Bergamot, Lavender (Monarda fistulosa), packet of 100 seeds
Family: Mint (Lamiaceae)
Hardy to Zones 3 to 10
Herbaceous perennial native to western united states. Makes tight clusters of lavender, long-tubed flowers that attract hummingbirds and children to nibble. Fantastic fresh cut flower and tasty tea herb. Sow in spring, by sprinkling seed in pots or on surface of a prepared seed bed, working in shallowly with fingers, and tamping well. Keep evenly moist until germination, which takes 1 to 3 weeks. Thin or transplant to 1 foot apart.
100 seeds/pkt., Open Pollinated, Untreated, NO GMO’s
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Nick E (verified owner) –
Sowed a 6 pack with 1-2 seed per cell, then transplanted into various beds in yard by May. They didn’t do much that year other than persist. Overwintered great into thick clusters. No flowers year 1, I imagine that’s typical? Expecting some great production this summer. This 1 picture is was the other 6 clusters resemble.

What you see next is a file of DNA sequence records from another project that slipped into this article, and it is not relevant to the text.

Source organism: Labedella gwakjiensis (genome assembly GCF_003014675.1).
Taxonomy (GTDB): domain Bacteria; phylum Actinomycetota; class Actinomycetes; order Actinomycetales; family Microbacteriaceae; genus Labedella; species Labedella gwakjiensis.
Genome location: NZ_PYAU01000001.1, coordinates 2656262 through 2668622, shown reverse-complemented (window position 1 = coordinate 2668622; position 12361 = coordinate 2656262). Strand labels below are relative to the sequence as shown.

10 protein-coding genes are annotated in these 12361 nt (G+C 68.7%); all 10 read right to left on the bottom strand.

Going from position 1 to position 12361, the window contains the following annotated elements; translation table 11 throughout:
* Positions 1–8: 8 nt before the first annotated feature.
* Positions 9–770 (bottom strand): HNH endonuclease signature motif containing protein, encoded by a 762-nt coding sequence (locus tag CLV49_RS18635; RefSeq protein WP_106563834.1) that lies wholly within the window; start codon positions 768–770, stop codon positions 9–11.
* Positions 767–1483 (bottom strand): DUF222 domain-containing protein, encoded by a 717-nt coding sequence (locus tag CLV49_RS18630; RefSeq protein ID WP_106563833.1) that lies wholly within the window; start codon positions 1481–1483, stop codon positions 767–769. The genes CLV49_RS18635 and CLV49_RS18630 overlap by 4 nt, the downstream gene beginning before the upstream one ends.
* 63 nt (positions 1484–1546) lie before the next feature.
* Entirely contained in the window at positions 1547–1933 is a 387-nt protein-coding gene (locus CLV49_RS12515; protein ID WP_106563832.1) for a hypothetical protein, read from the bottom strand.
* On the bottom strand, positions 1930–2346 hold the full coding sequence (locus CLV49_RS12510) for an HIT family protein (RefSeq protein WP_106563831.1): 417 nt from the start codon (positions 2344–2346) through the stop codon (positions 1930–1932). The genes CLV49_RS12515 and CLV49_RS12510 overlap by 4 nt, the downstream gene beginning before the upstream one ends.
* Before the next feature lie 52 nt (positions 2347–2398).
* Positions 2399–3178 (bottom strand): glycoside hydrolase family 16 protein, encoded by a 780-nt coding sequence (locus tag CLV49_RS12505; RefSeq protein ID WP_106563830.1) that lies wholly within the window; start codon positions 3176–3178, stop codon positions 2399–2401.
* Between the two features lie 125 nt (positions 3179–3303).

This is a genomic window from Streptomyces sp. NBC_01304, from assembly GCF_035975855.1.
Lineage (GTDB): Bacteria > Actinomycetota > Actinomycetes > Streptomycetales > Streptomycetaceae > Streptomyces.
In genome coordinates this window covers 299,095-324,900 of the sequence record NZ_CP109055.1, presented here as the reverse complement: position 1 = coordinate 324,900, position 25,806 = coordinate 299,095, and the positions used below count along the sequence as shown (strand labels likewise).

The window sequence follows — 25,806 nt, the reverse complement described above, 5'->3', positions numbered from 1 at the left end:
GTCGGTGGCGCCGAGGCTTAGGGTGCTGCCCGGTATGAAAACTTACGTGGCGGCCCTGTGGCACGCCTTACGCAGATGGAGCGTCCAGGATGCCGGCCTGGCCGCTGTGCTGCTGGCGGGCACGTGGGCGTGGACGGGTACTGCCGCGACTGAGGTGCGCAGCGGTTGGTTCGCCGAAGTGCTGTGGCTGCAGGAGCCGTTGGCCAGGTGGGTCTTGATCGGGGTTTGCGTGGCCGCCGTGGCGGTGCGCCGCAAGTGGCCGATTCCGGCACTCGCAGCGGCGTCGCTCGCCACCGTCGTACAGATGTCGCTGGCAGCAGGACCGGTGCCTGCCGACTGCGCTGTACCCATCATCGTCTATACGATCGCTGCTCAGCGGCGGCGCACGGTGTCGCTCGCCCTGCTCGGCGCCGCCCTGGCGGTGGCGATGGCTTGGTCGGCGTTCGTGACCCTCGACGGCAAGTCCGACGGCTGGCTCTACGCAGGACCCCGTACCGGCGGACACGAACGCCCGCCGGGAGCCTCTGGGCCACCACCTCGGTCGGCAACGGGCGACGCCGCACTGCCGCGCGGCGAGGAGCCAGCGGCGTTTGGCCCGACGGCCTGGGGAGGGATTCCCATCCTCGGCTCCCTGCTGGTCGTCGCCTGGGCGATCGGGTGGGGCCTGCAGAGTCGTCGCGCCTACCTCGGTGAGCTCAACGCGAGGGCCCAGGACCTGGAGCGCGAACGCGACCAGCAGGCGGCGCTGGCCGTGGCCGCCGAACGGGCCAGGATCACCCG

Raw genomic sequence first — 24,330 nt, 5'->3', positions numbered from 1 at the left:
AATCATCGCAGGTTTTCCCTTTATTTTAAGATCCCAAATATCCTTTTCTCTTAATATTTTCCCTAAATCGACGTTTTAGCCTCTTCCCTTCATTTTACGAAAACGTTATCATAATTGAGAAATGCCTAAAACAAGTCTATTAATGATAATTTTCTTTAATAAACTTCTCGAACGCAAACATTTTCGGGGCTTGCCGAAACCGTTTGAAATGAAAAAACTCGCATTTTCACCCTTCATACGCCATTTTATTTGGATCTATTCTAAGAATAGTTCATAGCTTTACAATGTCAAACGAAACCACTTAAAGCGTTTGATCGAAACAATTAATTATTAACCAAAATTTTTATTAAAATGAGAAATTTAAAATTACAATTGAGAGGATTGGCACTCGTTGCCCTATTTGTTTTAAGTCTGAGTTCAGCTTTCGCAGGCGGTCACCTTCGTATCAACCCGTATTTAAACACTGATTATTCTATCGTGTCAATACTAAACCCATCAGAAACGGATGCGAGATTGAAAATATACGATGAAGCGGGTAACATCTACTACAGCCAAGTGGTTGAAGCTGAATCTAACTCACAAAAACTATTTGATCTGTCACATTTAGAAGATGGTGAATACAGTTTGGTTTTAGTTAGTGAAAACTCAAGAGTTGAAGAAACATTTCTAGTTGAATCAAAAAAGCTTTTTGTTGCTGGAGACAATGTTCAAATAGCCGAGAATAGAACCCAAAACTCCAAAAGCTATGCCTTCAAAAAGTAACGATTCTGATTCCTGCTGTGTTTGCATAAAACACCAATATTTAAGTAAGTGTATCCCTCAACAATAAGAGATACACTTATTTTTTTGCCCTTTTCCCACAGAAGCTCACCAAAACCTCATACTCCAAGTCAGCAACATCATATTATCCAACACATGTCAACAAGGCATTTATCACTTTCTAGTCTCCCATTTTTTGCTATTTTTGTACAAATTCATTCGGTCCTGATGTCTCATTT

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Richo Cech –
hi nick, right, the advantage of herbaceous perennial is they come back every year, and the disadvantage is that they usually don’t flower until the second year. as opposed to annuals that are likely to flower first year. of course there are exceptions, but for the most part if you see “herbaceous perennial” in the description, you would have to get started very early to see flowers in the first year and can expect voluminous flowers spring to summer of the second year. r
Kimberly Cook –
Hi Richo, Would you please tell me what the difference is between the Lavender Bergamot (Monarda fistulosa) and Sweet Leaf Bergamot (also M. fistulosa)? I grew two different plantings of M. fistulosa in my medicinal garden, the first in 2021 and the second in 2022. The first one is much sweeter in smell and taste as opposed to the other being more like an oregano smell and taste. I never could figure out the difference and after reading your catalog I see that you have two different listings for M. fistulosa, and am wondering if this is the difference in my two plantings. I would appreciate your thoughts and experience with each. Blessings!
Richo Cech –
Thanks for writing! I think your description of the qualities of the 2 Monardas is consistent with how the plants smell and taste. Standard form, that can be found all across the continent, is more bitingly savory in taste. The “sweetleaf” is an ecotype from N. Dakota and it is sweeter in smell and taste. What one runs into is that although plants may have the same Latin nomenclature, there can be differences ascribed to variety or ecotype.